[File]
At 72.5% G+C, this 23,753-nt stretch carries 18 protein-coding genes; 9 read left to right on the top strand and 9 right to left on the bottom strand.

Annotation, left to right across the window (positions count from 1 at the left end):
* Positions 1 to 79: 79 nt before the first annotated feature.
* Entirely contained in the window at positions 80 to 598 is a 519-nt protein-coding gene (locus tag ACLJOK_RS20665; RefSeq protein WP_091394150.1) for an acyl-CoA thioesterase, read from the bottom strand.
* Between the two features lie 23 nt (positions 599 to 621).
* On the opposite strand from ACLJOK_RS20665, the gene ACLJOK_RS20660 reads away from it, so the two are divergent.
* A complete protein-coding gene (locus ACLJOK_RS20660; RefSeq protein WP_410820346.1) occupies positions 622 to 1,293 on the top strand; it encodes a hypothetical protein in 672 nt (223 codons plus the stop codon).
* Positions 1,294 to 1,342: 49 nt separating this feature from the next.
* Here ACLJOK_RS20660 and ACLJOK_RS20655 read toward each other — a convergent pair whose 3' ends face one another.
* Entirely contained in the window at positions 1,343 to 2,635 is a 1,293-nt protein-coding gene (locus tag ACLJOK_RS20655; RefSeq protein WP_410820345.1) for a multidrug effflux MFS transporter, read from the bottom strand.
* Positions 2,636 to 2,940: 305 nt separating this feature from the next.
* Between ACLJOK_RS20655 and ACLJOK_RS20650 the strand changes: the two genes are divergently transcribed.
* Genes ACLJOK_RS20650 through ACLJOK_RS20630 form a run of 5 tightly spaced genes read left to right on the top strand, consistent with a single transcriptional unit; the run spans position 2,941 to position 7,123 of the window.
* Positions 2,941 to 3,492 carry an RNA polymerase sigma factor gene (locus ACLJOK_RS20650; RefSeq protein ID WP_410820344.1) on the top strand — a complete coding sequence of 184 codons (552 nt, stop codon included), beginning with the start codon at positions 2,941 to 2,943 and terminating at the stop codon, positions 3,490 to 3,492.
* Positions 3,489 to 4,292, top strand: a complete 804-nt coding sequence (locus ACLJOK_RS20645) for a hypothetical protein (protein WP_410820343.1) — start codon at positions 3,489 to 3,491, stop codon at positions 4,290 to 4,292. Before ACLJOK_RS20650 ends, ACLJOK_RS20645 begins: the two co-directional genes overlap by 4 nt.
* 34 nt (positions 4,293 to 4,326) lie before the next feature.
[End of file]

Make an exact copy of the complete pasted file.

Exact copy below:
At 72.5% G+C, this 23,753-nt stretch carries 18 protein-coding genes; 9 read left to right on the top strand and 9 right to left on the bottom strand.

Annotation, left to right across the window (positions count from 1 at the left end):
* Positions 1 to 79: 79 nt before the first annotated feature.
* Entirely contained in the window at positions 80 to 598 is a 519-nt protein-coding gene (locus tag ACLJOK_RS20665; RefSeq protein WP_091394150.1) for an acyl-CoA thioesterase, read from the bottom strand.
* Between the two features lie 23 nt (positions 599 to 621).
* On the opposite strand from ACLJOK_RS20665, the gene ACLJOK_RS20660 reads away from it, so the two are divergent.
* A complete protein-coding gene (locus ACLJOK_RS20660; RefSeq protein WP_410820346.1) occupies positions 622 to 1,293 on the top strand; it encodes a hypothetical protein in 672 nt (223 codons plus the stop codon).
* Positions 1,294 to 1,342: 49 nt separating this feature from the next.
* Here ACLJOK_RS20660 and ACLJOK_RS20655 read toward each other — a convergent pair whose 3' ends face one another.
* Entirely contained in the window at positions 1,343 to 2,635 is a 1,293-nt protein-coding gene (locus tag ACLJOK_RS20655; RefSeq protein WP_410820345.1) for a multidrug effflux MFS transporter, read from the bottom strand.
* Positions 2,636 to 2,940: 305 nt separating this feature from the next.
* Between ACLJOK_RS20655 and ACLJOK_RS20650 the strand changes: the two genes are divergently transcribed.
* Genes ACLJOK_RS20650 through ACLJOK_RS20630 form a run of 5 tightly spaced genes read left to right on the top strand, consistent with a single transcriptional unit; the run spans position 2,941 to position 7,123 of the window.
* Positions 2,941 to 3,492 carry an RNA polymerase sigma factor gene (locus ACLJOK_RS20650; RefSeq protein ID WP_410820344.1) on the top strand — a complete coding sequence of 184 codons (552 nt, stop codon included), beginning with the start codon at positions 2,941 to 2,943 and terminating at the stop codon, positions 3,490 to 3,492.
* Positions 3,489 to 4,292, top strand: a complete 804-nt coding sequence (locus ACLJOK_RS20645) for a hypothetical protein (protein WP_410820343.1) — start codon at positions 3,489 to 3,491, stop codon at positions 4,290 to 4,292. Before ACLJOK_RS20650 ends, ACLJOK_RS20645 begins: the two co-directional genes overlap by 4 nt.
* 34 nt (positions 4,293 to 4,326) lie before the next feature.